Learn about Lavender

  • Study Lavender Growing
  • Start a Lavender Farm
  • Sell Lavender Products
  • Cater to Tourists
 Lavender flowers and leaves can be used for medicinal, craft, cosmetic and even culinary purposes; and is sold as ‘bunched lavender’, stripped flowers for crafts and distilled oil – making it a profitable commodity world-wide.

Commercial lavender production is a significant industry globally; and one which like the wine industry, can offer significant rewards to anyone who approaches it in a considered and well planned way, and is able to develop and produce a competitive, quality product.

In this industry it is all about producing quality; and this course can be the first step toward a serious understanding of the commercial lavender industry.

Open Learning Lavender Course

Lavender has been a popular cultivated plant for many centuries and is perhaps the most common, and certainly one of the most versatile herbs you could ever consider growing. It can be grown as a shrub, a tub plant or a hedge; you can keep it cut low or let it grow to over a metre tall, depending on the species.

Commercially lavender is grown in France, England, Spain, Italy, USA, Australia, South Africa, New Zealand and Japan. Each region growing species that are best suited to local conditions - many trials have been conducted world-wide to isolate the best species for specific local conditions.

Some well known lavender farms have been operating for decades researching suitable species and refining production: Norfolk Lavender Farm in England, Bridstowe Lavender in Tasmania (Australia) being just two.

Lavender is also popular with gardeners for its flowers, foliage and scent. Some producers grow lavender exclusively to supply this market.


  • 10 lessons
  • 10 assignments
  • 100 nominal hours of study

1. Introduction: Classification and identification of lavender, general characteristics of the group, contacts (ie: nurseries, seed, clubs, etc.)

2. Soils, Fertilisers and Nutrition for Lavender: Soil structure, pH, organic matter, ameliorants and organic growing.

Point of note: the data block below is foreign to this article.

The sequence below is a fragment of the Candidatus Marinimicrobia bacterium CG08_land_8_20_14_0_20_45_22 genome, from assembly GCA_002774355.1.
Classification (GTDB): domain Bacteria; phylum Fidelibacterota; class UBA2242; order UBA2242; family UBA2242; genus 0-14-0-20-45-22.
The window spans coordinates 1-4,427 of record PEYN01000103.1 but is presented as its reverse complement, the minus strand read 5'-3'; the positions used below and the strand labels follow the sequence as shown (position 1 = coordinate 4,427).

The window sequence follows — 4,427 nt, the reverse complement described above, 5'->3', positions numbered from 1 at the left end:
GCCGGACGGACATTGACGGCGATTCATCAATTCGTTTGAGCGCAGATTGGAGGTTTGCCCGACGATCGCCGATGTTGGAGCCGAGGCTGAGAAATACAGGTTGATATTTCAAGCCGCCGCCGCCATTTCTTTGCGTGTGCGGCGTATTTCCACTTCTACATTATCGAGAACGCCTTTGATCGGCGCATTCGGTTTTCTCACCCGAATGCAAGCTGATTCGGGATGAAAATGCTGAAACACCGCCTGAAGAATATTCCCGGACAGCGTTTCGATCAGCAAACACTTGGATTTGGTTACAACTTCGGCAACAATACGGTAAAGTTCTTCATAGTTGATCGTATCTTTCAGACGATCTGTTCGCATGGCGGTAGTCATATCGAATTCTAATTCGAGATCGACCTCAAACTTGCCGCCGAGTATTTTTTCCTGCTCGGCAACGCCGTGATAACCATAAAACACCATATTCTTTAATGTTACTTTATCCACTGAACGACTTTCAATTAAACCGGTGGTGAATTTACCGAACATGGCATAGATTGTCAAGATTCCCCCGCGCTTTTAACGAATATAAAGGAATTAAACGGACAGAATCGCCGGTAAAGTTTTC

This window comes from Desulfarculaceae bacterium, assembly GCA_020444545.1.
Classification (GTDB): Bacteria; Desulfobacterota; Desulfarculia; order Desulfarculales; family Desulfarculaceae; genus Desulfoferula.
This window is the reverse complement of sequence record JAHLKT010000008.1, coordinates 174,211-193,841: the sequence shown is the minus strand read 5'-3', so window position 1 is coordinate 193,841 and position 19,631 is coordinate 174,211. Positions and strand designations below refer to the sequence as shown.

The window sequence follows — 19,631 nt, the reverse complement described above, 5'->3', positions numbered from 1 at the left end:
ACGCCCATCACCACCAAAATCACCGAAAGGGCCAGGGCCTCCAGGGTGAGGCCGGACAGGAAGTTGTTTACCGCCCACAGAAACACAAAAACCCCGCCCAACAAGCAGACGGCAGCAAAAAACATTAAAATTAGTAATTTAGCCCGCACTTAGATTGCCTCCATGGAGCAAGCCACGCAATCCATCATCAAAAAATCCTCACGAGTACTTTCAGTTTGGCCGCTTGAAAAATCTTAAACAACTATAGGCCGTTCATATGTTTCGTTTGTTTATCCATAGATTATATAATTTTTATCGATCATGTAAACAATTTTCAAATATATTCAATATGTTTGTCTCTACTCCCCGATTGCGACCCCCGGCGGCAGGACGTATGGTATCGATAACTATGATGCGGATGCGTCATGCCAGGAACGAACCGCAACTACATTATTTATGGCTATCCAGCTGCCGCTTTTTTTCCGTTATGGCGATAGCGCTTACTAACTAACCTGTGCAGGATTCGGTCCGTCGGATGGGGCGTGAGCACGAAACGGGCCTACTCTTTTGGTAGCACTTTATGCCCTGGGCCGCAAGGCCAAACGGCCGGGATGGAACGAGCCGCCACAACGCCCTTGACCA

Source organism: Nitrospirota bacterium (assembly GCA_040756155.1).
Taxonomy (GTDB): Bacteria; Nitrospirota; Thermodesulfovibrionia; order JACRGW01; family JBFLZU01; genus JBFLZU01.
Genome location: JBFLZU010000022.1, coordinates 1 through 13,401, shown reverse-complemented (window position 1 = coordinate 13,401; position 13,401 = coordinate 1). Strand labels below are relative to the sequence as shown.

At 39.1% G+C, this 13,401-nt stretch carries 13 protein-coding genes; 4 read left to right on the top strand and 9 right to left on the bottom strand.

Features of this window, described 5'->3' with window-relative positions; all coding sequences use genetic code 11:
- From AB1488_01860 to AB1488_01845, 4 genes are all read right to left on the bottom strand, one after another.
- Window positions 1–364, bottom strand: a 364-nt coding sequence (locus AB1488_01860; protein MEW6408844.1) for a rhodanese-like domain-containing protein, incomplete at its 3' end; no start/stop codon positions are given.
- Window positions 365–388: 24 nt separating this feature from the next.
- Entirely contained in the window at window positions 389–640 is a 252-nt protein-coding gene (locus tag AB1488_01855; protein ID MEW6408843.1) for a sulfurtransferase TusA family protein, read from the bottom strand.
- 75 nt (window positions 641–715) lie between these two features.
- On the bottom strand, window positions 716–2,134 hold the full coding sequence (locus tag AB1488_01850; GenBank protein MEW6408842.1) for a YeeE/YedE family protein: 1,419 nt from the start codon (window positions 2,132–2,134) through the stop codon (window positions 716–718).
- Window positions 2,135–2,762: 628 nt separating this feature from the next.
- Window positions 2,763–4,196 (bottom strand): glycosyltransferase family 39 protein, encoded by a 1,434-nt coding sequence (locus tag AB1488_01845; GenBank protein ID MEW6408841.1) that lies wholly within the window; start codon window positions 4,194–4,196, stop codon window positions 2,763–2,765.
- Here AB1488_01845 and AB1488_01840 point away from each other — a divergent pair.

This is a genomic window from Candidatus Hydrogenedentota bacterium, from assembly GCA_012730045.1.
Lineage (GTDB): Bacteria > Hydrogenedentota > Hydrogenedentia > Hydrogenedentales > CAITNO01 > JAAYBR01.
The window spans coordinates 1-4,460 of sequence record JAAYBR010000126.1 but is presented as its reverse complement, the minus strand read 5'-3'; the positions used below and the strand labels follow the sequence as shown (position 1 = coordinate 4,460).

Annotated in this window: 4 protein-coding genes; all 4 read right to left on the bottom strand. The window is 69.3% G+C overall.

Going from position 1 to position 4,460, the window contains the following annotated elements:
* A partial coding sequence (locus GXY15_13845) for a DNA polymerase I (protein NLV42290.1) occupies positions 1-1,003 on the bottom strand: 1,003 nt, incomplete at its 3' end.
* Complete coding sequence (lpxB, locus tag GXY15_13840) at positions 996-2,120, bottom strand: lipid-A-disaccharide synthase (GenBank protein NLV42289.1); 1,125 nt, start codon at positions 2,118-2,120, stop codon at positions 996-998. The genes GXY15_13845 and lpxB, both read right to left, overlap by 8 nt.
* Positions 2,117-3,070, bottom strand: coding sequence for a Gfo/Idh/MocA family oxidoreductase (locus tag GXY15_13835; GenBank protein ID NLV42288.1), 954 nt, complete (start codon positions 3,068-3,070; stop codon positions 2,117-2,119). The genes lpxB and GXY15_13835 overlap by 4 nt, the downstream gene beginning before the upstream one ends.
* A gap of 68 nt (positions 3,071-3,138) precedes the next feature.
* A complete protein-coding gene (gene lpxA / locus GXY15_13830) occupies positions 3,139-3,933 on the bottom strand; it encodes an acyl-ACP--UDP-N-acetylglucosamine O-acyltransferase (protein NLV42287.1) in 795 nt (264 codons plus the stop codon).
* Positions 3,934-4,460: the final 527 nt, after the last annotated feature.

3. Cultural Techniques for Lavender Growing: Pruning, water management (mulching, irrigation, drainage, etc.), planting and establishment methods, crop scheduling, no dig gardening.

4. Lavender Propagation: Propagation from cuttings, propagation growth media, other propagation methods.

5. Commercial Alternatives: Managing a Market Garden, standards, mulches, problems and their control, weed control without chemicals, economic outlook for herbs.

6. Plant Variety Selection and Breeding: Breeding and selecting new varieties, lavender clone selection for essential oils in Tasmania.

7. Building Plant Knowledge: Lavender types and other varieties, advantages and disadvantages of different varieties.

8. Harvesting, Post-harvest Treatment and Storage: Harvesting, distillation and oils, post harvest preservation of fresh herbs, drying lavender.

9. Processing and Making Lavender Products: Lavender crafts, using herbs in cooking, selling herb products.

10. Marketing Lavender Produce: how to market your produce, considering your market, market research, selling successfully.


There are a number of practical tasks students will carry out in this course. If students have problems accessing facilities or resources for practical tasks, alternative tasks can be set. Practical tasks include:

  • Prepare a collection of 20 different types of lavender in the form of pressed, dried, labelled specimens
  • Compile a resource file of contacts relevant to lavender and lavender growing
  • Contact a number of lavender related organisations for information on their activities in the industry
  • Collect and test at least three different soil samples
  • Identify and (optional) manufacture a potting mix suitable for lavender growing
  • Collect information on organic and inorganic fertilisers from fertiliser companies